“ Address: Oxford Road / Beaconsfield / Buckinghamshire / HP9 2XE / Telephone: 01753 893891 „
Little things do matter; I think everyone knows that. It's important to pay attention to the little details or you risk blowing the whole image. I once went to a big important meeting at the New York HQ of a company for which I worked. A very important lady from a big supermarket buying group was sitting next to me, exuding that kind of arrogant confidence that Americans do SO well. She had a smart but rather conservative suit, nice shoes, a fancy branded bag and a Mont Blanc pen. Her jacket came off as the meeting progressed and as she leaned forward to make a point, I caught sight of her bra. It was grey. That particular shade that you get when your husband 'accidentally' puts one of his black socks in with the white wash. In one instant all my sense of being intimidated by her professionalism evaporated - fancy clothes, fancy gear and a 'washed-with-socks-bra'. You can't get the image back again when it's blown. So what does that have to do with the Bellhouse in Beaconsfield? The hotel is quite simply trying too hard and forgetting that all its undies took a spin with the black socks. There's a swanky pool, quite a nice looking restaurant but when you go to the lift, there's a big lump of the wood veneer hanging off the facia. And when you walk along the really very long corridors in search of your room, the carpets are dreary, grubby and worn and the lights are so dim you can't find your key in your bag. The staircases look like something from my old secondary school - dated and dreary. The view of the grass at the back is spoilt by some ugly big shipping containers. There are some nice touches like swanky sinks in the bathrooms but in places it's just so shabby that no amount of that clever stuff that promises to get your whites white again can make sort out the greyness. I spent three nights last week in this rather dire hotel and I'm still wondering what ever possessed the company I work for to book us in here. Oh yes, maybe something to do with the room rate of £87 which isn't bad for this sort of area and certainly beats the rack-rate of £160. But didn't they notice that there's NOTHING around here for anyone to do? At risk of offending anyone who loves Beaconsfield, what's it for? What's there? (that's a rhetorical question - apparently there's some kind of model village). Why would you need a large hotel in Beaconsfield? In its defence - and in the sure and certain knowledge of offending another townsworth of people - the only good thing about the place is that it isn't Slough (where I spent the days last week). The only people I can imagine needing a hotel like this would be cheating couples in need of a discrete place that's handy for the motorway. I arrived on Tuesday evening and parked in the car park - big and full of spaces. That's pretty much all you need from a car park. Finding it wasn't difficult either - another plus point. Leave the M40 at Junction 2, turn north and then right at the first roundabout and 2 miles later the hotel's on the right. It was so easy I remembered the way after seeing the map on the website just once. Walking up to the entrance I got a strange sense of flashback - this looked like the hotels that 90% of all the people I've ever known who got married had their receptions in during the late 80s and early 90s and bits of it look like they've not been touched since then. I was expecting some over-emotional bridesmaids in meringue dresses crying in the corner whilst the DJ played 'My first, my last, my everything'. Walking through the main doors - which probably ought to be automatic but aren't - there are seating areas on either side with big comfy but rather dated sofas. The reception desk is straight ahead and decorated with several teddy bears in dressing gowns - cute and reminding us that there's a sort of health club on sight. The receptionist took my credit card and swiped it for £300. I asked why and she went into a long complicated explanation that this was to cover the possible extras that I might charge to my room. I asked why this was necessary as I spend a lot of my life in hotels but I've never been asked to give my pin number when checking in. She just shrugged. Bearing in mind it was a company booking, it wasn't as if they needed to worry that any of us would do a runner without paying. With my card key in my hand I was directed to the lift which was the shabbiest little box I've seen in a long time. I went up one floor and then took a long walk along a really cold corridor with the dreary carpet and the poor lighting. Opening the room I found a slightly different dull carpet continued into the room which was small and crowded. The room looks like it's been furnished by MFI. On one side there's quite a nice desk unit with a couple of sockets, a phone and a desk-light and a hairdryer. There's a comfy chair, a couple of bedside tables, a double bed, a wardrobe and storage unit with a TV on top and a distinct lack of flat surfaces. Where was I supposed to put my suitcase? Well there's one of those silly fold-out bag stands that fall over the moment you try to put anything on them and much as I don't like them there wasn't a lot of choice about where else to put my bag unless I wanted to leave it on the floor. Oh, nearly forgot, there was also a trouser press. You can't be a four star in the UK without one but having one really doesn't make up for all the other blurgh-ness about the Bellhouse. The room was cold but quickly warmed up when I turned up the radiator. The décor was pretty grim - dark blue, dark red and flecks of cream. The curtains were red and when I pulled them back the first morning I found a lovely view of a roof. On the down-side there's absolutely no mobile phone signal at this end of the hotel. On the plus side there's free WiFi which I really appreciate. There's no mini-bar but bizarrely there is some kind of computer game console thingy (yep, not something I know anything about). There's a weird problem with the electricity - it pulses every now and then and the lights flicker. I've not dared to plug my lap-top in for fear of a power surge (another long story - IT department bought us all portable power surge preventers and they didn't fit). The bathroom is tiny with a couple of nice touches. There's a heated towel rail but the towels aren't on it so what's that about? The sink is one of those cute ones that stands up above the worktop - like the classic Philippe Starck sinks that were really popular a few years ago but this one was china rather than glass. Give it a year or two and it's going to be really dated. The bath was one of those that's designed to be a shower bath - wide at one end and really narrow at the other. If I'd been any taller (I'm about 5 foot 8) the shower would have been too low to wash my hair. The toiletries were dull and there were just two towels - one large and one small. Any ladies with long hair will know that you need TWO big towels - one for your hair and one for your body. And ideally I'd prefer that neither of them looked like they'd already been used. On my first evening I briefly managed to get a phone signal for just long enough to call a colleague and meet him in the bar. After that I didn't get a signal again for 3 days. The bar area is large and has absolutely no atmosphere. There are two big seating areas with sofas and a dining area that overlooks the swimming pool. We ate in the bar on the second evening and the food was over-priced, undersized and served extremely slowly. There's also a restaurant which I used on the first morning for breakfast. The breakfast selection was very good and there's also the option to have room service breakfast included in the price, if you take a continental option, or for a surcharge of £4 for a cooked breakfast. In total about 14 of us were booked in at the Bellhouse and everyone I spoke to seemed to dislike the place but nobody could quite put their finger on why. The main reasons given were the small rooms, the general dreariness of the place and, in one case, the lack of a minibar. A few colleagues had stayed here before and, as one put it, he remembered it as having been nicer in the past. It's just a rather soul-less and dull hotel. The company I work for uses the hotel a lot but I'm not particularly looking forward to a return visit.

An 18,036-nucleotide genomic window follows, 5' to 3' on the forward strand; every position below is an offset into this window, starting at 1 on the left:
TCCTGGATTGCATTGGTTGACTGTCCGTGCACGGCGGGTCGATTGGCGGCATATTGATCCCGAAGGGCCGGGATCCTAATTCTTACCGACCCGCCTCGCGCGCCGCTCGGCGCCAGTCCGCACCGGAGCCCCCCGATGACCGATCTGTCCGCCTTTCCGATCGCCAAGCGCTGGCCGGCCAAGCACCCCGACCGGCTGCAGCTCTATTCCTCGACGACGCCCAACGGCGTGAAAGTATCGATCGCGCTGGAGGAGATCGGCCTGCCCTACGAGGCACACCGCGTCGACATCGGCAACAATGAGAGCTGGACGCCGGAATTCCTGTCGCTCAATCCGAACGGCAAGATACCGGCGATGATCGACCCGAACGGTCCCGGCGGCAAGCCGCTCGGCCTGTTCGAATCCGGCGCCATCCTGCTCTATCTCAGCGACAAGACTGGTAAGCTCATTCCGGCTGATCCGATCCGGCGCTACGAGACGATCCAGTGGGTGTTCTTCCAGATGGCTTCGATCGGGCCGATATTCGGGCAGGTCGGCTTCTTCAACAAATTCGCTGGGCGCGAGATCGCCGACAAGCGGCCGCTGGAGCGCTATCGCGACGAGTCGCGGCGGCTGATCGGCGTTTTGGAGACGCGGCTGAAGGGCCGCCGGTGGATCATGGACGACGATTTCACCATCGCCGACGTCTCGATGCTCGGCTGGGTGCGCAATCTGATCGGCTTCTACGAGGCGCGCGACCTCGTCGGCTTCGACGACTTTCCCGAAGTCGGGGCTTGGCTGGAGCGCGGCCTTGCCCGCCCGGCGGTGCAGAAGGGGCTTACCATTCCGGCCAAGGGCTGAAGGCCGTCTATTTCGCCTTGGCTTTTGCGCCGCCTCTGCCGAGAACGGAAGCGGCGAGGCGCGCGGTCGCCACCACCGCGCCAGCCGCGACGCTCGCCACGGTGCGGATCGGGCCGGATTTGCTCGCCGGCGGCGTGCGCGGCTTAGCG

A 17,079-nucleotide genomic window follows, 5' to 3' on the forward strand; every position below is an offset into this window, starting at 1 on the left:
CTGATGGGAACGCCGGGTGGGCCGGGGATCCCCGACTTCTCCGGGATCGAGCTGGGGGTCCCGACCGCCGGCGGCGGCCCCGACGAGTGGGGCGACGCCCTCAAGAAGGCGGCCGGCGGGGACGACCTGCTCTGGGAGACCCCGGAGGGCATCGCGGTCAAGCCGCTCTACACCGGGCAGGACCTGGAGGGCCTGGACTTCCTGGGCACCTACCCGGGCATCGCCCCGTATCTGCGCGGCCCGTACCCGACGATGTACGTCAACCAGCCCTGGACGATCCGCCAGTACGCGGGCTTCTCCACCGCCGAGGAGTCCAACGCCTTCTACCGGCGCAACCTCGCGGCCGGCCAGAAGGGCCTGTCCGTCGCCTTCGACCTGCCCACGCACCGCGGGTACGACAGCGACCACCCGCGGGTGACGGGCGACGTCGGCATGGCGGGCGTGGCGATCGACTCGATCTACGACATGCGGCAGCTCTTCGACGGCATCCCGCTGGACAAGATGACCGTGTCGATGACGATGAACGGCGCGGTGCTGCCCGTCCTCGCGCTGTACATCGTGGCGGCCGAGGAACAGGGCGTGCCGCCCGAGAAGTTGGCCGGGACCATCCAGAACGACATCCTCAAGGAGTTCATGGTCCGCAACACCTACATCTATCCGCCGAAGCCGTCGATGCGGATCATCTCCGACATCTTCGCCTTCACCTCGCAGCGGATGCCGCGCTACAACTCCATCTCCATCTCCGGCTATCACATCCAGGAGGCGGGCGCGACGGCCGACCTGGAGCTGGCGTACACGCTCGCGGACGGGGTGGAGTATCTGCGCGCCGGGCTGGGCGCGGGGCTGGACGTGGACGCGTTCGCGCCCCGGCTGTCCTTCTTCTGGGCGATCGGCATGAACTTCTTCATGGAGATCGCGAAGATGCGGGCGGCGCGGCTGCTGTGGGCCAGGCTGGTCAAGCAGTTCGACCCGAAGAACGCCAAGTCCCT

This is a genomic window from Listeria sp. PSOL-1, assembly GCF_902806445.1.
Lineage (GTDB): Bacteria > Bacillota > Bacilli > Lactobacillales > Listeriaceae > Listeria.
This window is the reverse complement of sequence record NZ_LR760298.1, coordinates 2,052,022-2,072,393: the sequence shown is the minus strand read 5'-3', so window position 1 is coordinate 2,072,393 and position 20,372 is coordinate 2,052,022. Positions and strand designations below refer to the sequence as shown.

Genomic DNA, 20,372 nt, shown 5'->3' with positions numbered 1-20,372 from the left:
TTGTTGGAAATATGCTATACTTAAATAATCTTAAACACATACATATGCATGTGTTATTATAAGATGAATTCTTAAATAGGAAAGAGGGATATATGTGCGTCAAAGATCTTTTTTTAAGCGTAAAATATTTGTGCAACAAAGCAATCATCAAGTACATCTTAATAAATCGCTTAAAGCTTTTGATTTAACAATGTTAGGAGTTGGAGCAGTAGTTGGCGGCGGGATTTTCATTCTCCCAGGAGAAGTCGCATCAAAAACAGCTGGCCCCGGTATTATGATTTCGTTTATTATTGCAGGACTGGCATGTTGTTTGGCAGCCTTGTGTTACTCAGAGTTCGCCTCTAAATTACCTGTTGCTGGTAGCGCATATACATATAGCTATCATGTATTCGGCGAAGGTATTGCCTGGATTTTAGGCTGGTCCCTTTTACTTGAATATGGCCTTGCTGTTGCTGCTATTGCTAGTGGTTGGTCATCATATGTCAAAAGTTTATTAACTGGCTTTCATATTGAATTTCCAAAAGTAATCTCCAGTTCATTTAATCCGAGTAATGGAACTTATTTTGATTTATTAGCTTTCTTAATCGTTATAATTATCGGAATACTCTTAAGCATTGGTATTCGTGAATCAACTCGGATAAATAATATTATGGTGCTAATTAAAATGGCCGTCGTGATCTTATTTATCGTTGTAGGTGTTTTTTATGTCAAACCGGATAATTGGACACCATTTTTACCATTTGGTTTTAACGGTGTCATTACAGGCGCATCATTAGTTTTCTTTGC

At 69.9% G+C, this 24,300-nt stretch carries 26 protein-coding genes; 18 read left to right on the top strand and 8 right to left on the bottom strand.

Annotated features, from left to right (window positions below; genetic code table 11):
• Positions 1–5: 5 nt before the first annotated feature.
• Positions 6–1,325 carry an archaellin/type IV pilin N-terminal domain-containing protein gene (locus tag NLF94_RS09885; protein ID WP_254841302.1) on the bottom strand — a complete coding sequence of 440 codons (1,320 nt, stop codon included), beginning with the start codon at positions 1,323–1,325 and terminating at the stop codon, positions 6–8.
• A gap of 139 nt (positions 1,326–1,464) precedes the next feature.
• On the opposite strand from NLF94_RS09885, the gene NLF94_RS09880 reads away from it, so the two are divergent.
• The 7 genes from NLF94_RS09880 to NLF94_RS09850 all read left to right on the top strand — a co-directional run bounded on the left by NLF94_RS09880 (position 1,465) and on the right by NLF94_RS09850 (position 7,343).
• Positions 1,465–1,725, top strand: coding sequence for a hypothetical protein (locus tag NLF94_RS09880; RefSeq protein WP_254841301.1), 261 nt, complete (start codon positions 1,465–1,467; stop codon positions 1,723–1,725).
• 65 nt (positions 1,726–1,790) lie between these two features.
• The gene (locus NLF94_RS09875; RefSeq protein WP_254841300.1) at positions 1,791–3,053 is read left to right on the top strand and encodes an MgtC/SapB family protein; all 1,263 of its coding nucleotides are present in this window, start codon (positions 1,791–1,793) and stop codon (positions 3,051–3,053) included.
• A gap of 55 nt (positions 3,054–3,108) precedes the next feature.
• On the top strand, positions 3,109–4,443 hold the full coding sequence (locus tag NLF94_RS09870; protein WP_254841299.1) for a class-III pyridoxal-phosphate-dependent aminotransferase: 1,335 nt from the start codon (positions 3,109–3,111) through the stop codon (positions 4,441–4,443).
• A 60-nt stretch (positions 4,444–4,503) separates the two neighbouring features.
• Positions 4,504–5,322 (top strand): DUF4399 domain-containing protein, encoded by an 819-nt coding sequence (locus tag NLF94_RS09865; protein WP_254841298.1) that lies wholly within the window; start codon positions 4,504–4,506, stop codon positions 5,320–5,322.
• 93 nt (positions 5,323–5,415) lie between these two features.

Over 140 rooms decorated in modern design complete with amenities to make your stay more relaxing. Offering facilities for all your travel needs. Just a short distance away from the hustle and bustle of London and Windsor Castle.